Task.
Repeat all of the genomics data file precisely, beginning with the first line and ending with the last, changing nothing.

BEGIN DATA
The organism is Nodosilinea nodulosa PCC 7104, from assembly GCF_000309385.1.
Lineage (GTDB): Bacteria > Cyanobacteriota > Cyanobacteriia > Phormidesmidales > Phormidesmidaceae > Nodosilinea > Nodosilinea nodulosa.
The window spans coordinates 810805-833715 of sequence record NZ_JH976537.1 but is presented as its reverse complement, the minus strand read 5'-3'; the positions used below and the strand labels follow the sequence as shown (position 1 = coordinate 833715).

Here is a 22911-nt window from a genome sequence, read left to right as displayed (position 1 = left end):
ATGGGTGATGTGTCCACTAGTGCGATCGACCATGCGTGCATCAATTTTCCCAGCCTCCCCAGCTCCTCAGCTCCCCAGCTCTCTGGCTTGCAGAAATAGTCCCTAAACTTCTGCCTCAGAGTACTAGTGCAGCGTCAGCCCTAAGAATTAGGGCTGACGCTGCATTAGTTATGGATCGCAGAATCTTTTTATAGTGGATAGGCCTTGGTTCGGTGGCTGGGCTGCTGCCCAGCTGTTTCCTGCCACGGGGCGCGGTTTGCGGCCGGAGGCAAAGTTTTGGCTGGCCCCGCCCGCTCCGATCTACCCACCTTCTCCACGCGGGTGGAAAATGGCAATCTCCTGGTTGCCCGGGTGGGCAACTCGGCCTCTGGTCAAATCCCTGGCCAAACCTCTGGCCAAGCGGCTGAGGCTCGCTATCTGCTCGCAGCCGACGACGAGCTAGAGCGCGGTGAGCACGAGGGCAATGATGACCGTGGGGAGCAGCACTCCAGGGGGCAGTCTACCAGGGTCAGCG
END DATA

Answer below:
The organism is Nodosilinea nodulosa PCC 7104, from assembly GCF_000309385.1.
Lineage (GTDB): Bacteria > Cyanobacteriota > Cyanobacteriia > Phormidesmidales > Phormidesmidaceae > Nodosilinea > Nodosilinea nodulosa.
The window spans coordinates 810805-833715 of sequence record NZ_JH976537.1 but is presented as its reverse complement, the minus strand read 5'-3'; the positions used below and the strand labels follow the sequence as shown (position 1 = coordinate 833715).

Here is a 22911-nt window from a genome sequence, read left to right as displayed (position 1 = left end):
ATGGGTGATGTGTCCACTAGTGCGATCGACCATGCGTGCATCAATTTTCCCAGCCTCCCCAGCTCCTCAGCTCCCCAGCTCTCTGGCTTGCAGAAATAGTCCCTAAACTTCTGCCTCAGAGTACTAGTGCAGCGTCAGCCCTAAGAATTAGGGCTGACGCTGCATTAGTTATGGATCGCAGAATCTTTTTATAGTGGATAGGCCTTGGTTCGGTGGCTGGGCTGCTGCCCAGCTGTTTCCTGCCACGGGGCGCGGTTTGCGGCCGGAGGCAAAGTTTTGGCTGGCCCCGCCCGCTCCGATCTACCCACCTTCTCCACGCGGGTGGAAAATGGCAATCTCCTGGTTGCCCGGGTGGGCAACTCGGCCTCTGGTCAAATCCCTGGCCAAACCTCTGGCCAAGCGGCTGAGGCTCGCTATCTGCTCGCAGCCGACGACGAGCTAGAGCGCGGTGAGCACGAGGGCAATGATGACCGTGGGGAGCAGCACTCCAGGGGGCAGTCTACCAGGGTCAGCG